Our View: We must not allow COVID-19 to divide us




"Do you know the enemy?


Do you know your enemy?


Well, gotta know the enemy"



-- Green Day



There are two things that can be reasonably assumed when it comes to the recent dispute between a local merchant and city officials over the mask mandate in the city of Columbus.


First, city officials are not out to ruin local businesses. Second, store owners don't want your Aunt Sally to die from COVID-19.


The city's mask mandate has been in place since July 7 when the city council voted unanimously to require all citizens to wear masks in indoor public places, including retail stores.


In the ensuing 3 ½ months, the mask requirement has been largely taken in stride by both businesses and customers alike.


Even when the Governor's statewide mask mandate expired on Sept. 30, there was little demand from the public to end local mask ordinances. At a board of aldermen meeting in Starkville, one alderman proposed ending the local mask ordnance, but no citizens spoke in support of his motion, which died for a lack of a second.


But that relative quiet ended over the weekend in Columbus when Blaine and Corie Walters posted a pair of Facebook Live videos that claims they are being targeted by the city for their outspoken opposition to mask requirements. Between Oct. 6 and Oct. 16, police visited the Walters' business, the Bride and Groom Bridal Boutique, four times. Police used the first visit to inform the business of the mandate requirements. On the last visit, both of the Walters and a store employee were issued citations for not wearing masks.


The city disputes the Walters' targeting claim, saying the police department's policy is to respond to reports of violations when they are notified someone is not in compliance. Considering the city used initial visits only to inform the Walters, a claim of targeting or harassment doesn't seem to hold up, even though the city has not been able to provide The Dispatch with an exact number of issued mask mandate citations.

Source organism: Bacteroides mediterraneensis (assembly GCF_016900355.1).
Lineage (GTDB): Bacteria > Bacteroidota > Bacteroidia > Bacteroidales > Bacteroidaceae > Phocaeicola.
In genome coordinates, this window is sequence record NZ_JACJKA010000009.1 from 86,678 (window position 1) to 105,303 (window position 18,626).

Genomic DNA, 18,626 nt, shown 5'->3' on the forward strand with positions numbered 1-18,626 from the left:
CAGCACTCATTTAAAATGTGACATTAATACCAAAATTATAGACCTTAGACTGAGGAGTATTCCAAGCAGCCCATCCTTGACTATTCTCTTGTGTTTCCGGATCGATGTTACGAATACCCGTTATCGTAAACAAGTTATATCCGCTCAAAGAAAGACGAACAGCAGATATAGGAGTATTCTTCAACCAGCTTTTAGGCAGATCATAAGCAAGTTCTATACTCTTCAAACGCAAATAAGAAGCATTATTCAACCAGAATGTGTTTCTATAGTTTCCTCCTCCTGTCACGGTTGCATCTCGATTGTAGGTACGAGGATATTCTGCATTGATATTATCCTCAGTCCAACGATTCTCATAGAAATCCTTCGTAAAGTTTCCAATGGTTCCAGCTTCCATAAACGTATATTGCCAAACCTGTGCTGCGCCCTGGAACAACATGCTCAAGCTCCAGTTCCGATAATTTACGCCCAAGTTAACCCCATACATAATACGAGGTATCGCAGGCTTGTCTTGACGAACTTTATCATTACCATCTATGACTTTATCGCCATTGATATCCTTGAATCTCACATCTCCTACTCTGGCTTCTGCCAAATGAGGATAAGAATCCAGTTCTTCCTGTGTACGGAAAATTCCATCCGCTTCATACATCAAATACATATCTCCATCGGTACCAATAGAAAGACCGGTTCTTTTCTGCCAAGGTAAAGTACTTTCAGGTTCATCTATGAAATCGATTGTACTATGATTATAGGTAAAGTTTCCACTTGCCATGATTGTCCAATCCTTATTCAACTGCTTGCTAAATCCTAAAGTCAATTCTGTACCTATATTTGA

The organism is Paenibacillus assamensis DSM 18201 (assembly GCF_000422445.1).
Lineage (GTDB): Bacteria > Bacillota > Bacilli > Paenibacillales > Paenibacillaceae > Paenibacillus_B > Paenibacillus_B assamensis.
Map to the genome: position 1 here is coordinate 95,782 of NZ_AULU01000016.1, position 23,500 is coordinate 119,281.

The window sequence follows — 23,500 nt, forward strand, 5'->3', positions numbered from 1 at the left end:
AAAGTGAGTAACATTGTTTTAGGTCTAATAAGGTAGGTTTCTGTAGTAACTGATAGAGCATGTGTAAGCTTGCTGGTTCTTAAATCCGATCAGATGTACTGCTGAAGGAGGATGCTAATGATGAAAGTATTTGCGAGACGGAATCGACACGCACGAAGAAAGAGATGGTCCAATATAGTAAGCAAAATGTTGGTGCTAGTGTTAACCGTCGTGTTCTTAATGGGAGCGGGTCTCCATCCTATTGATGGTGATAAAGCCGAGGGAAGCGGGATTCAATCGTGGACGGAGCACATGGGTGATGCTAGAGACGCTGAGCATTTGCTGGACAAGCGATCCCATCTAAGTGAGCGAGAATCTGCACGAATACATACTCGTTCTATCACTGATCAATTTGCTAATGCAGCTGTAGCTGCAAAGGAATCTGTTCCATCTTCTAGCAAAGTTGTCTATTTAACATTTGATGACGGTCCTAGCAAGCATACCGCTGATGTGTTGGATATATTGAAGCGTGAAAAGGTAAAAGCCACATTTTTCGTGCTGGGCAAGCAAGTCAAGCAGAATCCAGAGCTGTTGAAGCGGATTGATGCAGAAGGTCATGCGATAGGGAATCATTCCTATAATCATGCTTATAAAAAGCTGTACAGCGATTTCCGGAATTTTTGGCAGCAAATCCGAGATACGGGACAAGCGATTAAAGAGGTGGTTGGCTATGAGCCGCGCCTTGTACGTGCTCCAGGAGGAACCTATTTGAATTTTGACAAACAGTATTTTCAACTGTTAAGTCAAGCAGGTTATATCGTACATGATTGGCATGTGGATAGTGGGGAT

But let's pause for a moment to acknowledge something very important: It's been a difficult year for our local business owners. Their livelihoods and the financial security of their families and their employees have been seriously challenged.


In such a situation, business owners look to city governments for help, not obstacles.


Certainly, city governments should do whatever they can do to promote local businesses, but not at the expense of public health.


As has been noted all along, COVID-19 is both a threat to both public health and economic security.


That leaves cities facing a delicate and difficult balancing act and all measures should be imposed only after careful deliberation.


The bottom line in all of this is knowing the enemy.


The enemy isn't city government.


It isn't the business community, either.


The enemy is COVID-19.


Regardless of your opinion about the dispute between the Walters and the city, nothing good can come from this situation. This is not a time to take sides against one another and certainly not the time to impugn the motives of either party.


When such divisions occur, it weakens our resolve and our ability to fight the real enemy.


We must not allow the pandemic to divide and conquer.


Gotta know the enemy.




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